Garlic is one of the favourite items that I use in preparing food: raw, roasted, or sauteed! Going through the supermarket it is hard to find local, let alone organically grown garlic. Most of the supply comes in from China, Mexico or other places from far distances, yet, garlic is well suited to grow right here! There is certainly a demand for locally grown garlic, and most other farmers I know have a hard time growing enough for their market tables, or for planting stock for people that want to grow their own.
Normally, garlic is grown by taking a mature bulb, separating the differentiated cloves within the bulb, and planting each clove about 4 to 6 inches apart in a well prepared, fertile garden bed in the fall (usually October). Some bulbs only produce 4 to 6 cloves, so many of the garlic plants that are grown need to be saved and replanted to have enough for next year’s crop. Soil borne diseases can become a problem since planting stock generally comes from other plants that have been in contact with the soil.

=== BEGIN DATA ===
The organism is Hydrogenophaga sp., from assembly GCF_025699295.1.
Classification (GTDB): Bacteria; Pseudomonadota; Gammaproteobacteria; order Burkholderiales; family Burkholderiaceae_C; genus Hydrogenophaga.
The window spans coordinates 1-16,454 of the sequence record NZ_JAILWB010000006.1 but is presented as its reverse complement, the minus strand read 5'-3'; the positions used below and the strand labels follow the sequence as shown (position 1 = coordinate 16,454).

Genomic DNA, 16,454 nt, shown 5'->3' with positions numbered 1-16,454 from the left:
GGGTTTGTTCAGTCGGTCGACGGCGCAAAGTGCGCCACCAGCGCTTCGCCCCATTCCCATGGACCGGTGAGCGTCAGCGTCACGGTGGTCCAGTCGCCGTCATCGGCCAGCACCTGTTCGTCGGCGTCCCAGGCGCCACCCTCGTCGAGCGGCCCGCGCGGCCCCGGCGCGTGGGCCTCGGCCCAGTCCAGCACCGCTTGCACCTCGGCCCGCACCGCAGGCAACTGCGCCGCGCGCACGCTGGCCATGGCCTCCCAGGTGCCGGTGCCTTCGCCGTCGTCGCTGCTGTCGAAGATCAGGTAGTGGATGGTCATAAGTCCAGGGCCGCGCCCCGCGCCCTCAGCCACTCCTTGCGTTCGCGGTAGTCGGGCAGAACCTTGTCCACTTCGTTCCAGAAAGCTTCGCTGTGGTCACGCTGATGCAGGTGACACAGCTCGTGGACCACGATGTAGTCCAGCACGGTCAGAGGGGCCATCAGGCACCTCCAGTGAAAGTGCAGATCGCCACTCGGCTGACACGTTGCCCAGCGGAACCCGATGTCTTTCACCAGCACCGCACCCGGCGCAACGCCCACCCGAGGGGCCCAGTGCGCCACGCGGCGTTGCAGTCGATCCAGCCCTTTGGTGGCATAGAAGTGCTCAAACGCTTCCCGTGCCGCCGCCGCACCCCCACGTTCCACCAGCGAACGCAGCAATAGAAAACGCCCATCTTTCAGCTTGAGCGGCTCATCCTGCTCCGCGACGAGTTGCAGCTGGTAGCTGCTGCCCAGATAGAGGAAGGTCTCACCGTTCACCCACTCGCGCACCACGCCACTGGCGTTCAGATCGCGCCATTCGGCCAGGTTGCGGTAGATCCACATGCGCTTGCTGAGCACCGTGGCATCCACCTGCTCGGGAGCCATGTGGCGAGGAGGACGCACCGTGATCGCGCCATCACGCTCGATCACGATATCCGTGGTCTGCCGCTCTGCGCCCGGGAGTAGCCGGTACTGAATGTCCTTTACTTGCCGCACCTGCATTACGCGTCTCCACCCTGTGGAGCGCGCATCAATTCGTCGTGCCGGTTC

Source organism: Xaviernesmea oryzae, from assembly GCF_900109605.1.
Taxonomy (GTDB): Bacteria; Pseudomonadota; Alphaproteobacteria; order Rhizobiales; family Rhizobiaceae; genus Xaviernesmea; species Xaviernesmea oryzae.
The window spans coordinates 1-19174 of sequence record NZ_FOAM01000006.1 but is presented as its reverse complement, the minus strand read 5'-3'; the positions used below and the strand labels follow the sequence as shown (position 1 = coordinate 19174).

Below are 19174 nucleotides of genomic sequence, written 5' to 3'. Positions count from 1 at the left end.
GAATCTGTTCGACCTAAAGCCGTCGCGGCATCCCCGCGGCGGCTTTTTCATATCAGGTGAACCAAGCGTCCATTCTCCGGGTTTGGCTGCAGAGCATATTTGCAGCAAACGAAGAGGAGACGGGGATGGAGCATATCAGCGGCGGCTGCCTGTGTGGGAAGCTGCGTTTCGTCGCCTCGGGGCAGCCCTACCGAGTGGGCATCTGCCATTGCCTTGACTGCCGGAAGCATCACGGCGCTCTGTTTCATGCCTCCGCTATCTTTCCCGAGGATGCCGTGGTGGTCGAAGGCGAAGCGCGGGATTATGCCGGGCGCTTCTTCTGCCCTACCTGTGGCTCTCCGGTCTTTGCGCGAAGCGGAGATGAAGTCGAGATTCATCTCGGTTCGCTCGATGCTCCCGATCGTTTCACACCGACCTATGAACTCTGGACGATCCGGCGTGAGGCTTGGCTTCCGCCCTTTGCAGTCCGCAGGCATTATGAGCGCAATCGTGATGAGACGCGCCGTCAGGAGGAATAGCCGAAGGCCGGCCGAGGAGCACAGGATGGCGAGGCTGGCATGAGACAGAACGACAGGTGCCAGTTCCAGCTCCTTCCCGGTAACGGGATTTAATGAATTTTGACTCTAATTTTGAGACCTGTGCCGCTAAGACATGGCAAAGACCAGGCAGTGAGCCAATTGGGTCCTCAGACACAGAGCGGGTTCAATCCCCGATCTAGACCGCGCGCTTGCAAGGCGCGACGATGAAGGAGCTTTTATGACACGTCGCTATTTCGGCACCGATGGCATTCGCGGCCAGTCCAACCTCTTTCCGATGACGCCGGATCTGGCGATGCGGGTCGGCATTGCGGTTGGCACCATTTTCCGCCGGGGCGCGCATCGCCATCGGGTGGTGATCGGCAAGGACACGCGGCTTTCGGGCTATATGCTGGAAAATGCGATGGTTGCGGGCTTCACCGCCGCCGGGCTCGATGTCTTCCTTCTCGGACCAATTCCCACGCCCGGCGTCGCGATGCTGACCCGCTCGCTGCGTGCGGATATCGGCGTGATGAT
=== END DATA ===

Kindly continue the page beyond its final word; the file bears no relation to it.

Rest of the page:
But all garlic doesn’t have to be propagated this way. Their are two main types of garlic: hardneck (Allium sativum ophioscordon) and softneck (Allium sativum sativum). Hardneck types produce a flower stock (often called the ‘scape’) from the plant that most growers remove so that energy goes into producing a larger, heavier bulb. However, if you let the flower stock continue to grow and mature, it produces tiny seed-like ‘bulbils’; clones of the parent plant that can be planted and grown out to be full-sized bulbs. Depending on the variety of hardneck garlic, it can take anywhere from 2 to 5 years (or potentially longer!) to obtain a full-sized garlic bulb from planting bulbils. Some are very tiny, around the size of a grain of rice, and some are larger, around the size of a pinky-fingernail.
Here at Broadfork Farm we have begun the process of propagating bulbils to grow out for eating and planting stock.